GOP discord grows as Trump defends Moore
By Jonathan Martin, Maggie Haberman and Alexander Burns
Nov. 25, 2017 at 11:17 p.m.
By the time Sen. Mitch McConnell, the majority leader, made the last of his repeated pleas to President Donald Trump to keep his distance from the Senate candidacy of Roy S. Moore, it was too late.
To McConnell, only the president could extinguish a fire that he sees as endangering Republicans' Senate majority. But Trump, speaking by phone last Tuesday with McConnell, responded with the same argument he had been making for days inside the White House.
The women who have called Moore a sexual predator, the president believes, are not telling the truth.
"Forty years is a long time. He's run eight races, and this has never come up," Trump said to the television cameras on the South Lawn hours after his conversation with McConnell, effectively endorsing Moore before boarding Marine One. "He says it didn't happen," the president added. "You have to listen to him, also."
Trump's decision to reject every long-shot plan to save the Senate seat reflects the imperative an unpopular president faces to retain his political base, a determination that he should follow his own instincts after having felt steered into a disastrous earlier endorsement in the Alabama race, and even his insistence that he himself has been the victim of false accusations of sexual misconduct.
But in tying himself to Moore even as congressional leaders have abandoned the candidate en masse, the president has reignited hostilities with his own party just as Senate Republicans are rushing to pass a politically crucial tax overhaul. McConnell and his allies have been particularly infuriated as Trump has reacted with indifference to a series of ideas they have floated to try to block Moore.
The accusations against Moore have lifted Democrats' hopes of notching a rare victory in the Deep South in next month's special election, which would narrow the Republican Senate majority to a single seat. Just as significantly, the president has handed the Democrats a political weapon with which to batter Republicans going into the midterm elections: that they tolerate child predation.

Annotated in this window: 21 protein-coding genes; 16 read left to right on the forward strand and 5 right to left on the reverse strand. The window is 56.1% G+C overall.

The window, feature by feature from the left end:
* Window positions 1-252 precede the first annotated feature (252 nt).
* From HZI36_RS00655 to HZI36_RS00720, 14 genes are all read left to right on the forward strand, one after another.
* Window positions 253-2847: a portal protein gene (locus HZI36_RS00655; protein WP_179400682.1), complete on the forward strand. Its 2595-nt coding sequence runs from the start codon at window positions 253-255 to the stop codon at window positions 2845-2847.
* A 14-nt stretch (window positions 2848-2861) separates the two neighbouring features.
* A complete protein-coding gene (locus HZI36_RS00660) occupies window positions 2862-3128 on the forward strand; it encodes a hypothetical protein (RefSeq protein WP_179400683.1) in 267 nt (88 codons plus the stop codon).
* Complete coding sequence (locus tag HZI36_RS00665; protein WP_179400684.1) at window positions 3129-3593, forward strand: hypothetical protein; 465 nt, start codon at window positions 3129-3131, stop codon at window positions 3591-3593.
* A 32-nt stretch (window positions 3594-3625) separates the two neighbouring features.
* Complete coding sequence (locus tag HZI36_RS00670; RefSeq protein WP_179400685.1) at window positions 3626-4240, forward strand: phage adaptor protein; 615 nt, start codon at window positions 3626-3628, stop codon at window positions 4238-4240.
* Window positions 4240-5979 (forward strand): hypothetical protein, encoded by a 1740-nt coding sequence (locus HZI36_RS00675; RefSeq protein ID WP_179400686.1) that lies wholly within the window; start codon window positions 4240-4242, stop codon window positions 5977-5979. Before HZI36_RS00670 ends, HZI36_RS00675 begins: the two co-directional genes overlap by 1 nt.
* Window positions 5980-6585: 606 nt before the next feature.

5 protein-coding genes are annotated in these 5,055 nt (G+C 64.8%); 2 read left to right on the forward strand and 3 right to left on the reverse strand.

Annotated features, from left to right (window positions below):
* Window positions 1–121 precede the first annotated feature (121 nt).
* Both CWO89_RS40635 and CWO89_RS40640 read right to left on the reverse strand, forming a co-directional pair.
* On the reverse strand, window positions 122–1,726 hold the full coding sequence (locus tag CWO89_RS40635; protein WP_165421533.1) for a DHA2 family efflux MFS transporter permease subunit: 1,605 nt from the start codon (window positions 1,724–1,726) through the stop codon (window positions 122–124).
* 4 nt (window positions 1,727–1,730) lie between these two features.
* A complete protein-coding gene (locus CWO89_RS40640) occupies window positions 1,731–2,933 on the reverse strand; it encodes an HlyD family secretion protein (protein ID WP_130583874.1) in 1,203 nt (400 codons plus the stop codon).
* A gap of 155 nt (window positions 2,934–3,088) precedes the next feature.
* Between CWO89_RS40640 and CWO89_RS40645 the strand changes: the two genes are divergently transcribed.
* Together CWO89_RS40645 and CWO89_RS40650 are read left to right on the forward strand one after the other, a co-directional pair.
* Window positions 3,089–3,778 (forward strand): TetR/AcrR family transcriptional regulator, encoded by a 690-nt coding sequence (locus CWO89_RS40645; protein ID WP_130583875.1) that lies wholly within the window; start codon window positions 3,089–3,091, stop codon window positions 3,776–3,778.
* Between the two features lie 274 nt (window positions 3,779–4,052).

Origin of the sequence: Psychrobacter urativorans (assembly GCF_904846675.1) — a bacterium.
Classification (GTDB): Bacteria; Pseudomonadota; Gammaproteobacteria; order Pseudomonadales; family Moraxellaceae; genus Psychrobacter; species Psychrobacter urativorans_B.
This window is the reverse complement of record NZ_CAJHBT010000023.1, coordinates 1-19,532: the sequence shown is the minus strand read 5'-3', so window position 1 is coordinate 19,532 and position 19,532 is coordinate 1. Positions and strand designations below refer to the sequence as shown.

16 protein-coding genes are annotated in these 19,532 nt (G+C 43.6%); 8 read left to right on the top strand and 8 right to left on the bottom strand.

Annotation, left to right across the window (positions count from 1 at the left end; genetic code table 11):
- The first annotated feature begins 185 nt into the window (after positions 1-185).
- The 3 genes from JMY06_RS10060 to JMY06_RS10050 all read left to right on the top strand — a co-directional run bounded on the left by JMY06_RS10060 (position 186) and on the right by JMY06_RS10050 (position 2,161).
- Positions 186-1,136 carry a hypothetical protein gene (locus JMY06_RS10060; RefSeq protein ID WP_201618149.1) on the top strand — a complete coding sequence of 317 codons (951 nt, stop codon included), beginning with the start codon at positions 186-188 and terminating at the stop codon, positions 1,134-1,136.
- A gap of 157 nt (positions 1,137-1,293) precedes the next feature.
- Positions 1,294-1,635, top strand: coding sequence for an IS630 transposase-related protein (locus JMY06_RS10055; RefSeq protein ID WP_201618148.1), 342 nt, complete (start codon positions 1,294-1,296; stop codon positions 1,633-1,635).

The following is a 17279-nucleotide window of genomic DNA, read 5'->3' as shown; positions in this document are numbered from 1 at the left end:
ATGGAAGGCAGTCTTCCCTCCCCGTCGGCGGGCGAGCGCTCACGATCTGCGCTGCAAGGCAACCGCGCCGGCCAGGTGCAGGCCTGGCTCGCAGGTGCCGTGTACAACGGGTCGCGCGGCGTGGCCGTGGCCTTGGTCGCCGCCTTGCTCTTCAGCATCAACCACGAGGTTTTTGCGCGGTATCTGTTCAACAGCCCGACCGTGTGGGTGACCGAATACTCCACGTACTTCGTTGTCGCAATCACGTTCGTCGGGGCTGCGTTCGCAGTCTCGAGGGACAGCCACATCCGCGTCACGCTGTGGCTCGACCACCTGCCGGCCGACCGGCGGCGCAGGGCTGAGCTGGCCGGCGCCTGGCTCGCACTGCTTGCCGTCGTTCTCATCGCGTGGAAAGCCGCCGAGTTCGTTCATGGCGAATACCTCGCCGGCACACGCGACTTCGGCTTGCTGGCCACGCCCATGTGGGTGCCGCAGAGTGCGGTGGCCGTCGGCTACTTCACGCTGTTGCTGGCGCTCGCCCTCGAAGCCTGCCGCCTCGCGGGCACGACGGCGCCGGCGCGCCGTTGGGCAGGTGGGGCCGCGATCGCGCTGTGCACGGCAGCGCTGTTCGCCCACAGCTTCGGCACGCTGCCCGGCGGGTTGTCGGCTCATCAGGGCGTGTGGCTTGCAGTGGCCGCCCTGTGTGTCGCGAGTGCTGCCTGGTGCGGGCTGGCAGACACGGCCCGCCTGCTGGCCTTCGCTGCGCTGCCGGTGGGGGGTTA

"I was surprised, and I think it's a high-risk move," said Sen. Lindsey Graham, R-S.C., who has established a rapport with Trump.
As Moore has rejected calls to drop out even as more women have accused him of preying on them when they were teenagers, Republicans have given up any hope he will fold his campaign. Trump has repeatedly told his aides he does not believe Moore would ever quit.
What the president did not foresee was that the friction would reach inside his immediate family. He vented his annoyance when his daughter Ivanka castigated Moore by saying there was "a special place in hell for people who prey on children," according to three staff members who heard his comments.
"Do you believe this?" Trump asked several aides in the Oval Office in the hours after Ivanka Trump said Moore should exit the race. Moore's Democratic opponent in the Alabama race, Doug Jones, quickly turned her comments into a campaign ad.
But something deeper has been consuming Trump. He sees the calls for Moore to step aside as a version of the response to the now-famous "Access Hollywood" tape in which he boasted about grabbing women's genitalia. He suggested to a senator earlier this year that it was not authentic and repeated that claim to an adviser more recently. (In the hours after it was revealed in October 2016, Trump acknowledged that the voice was his, and he apologized.)
So Trump has been particularly open to the idea, pushed by Moore's defenders, that the candidate is being wrongly accused, even as McConnell and a parade of other Republicans have said they believe the accusers. When a group of senators gathered with the president in the White House last week to discuss the tax overhaul, it took little to get Trump onto the topic of Moore — and he immediately offered the same it-was-40-years-ago defense, according to officials at the meeting.
Absent action from Trump, party leaders have explored — and abandoned — a number of ways to derail Moore. They considered recruiting another Republican to run a write-in campaign against Moore and Jones, but two private polls showed that such a candidacy would have no chance of success.
Both polls, commissioned by Republican groups in mid-November, found Jones leading Moore in a head-to-head election and winning handily in a three-way race, according to people who reviewed the results. Public polls have indicated a very close race.
McConnell and his allies have believed for weeks that disaster awaits, win or lose, if Moore remains in the race: Either the Democrats will claim the seat Dec. 12, or Moore will win and thrust the party into an agonizing monthslong debate over whether to expel him.
The Senate leader has told fellow Republicans in private that Moore's nomination has endangered Republicans' hold on the Senate, according to people who have spoken with him — his starkest acknowledgment so far that the political environment has turned sharply against his party since Trump's election. McConnell has also reiterated his intention to move against Moore if he is elected, though McConnell has made clear that he thinks that the candidate is unlikely to win.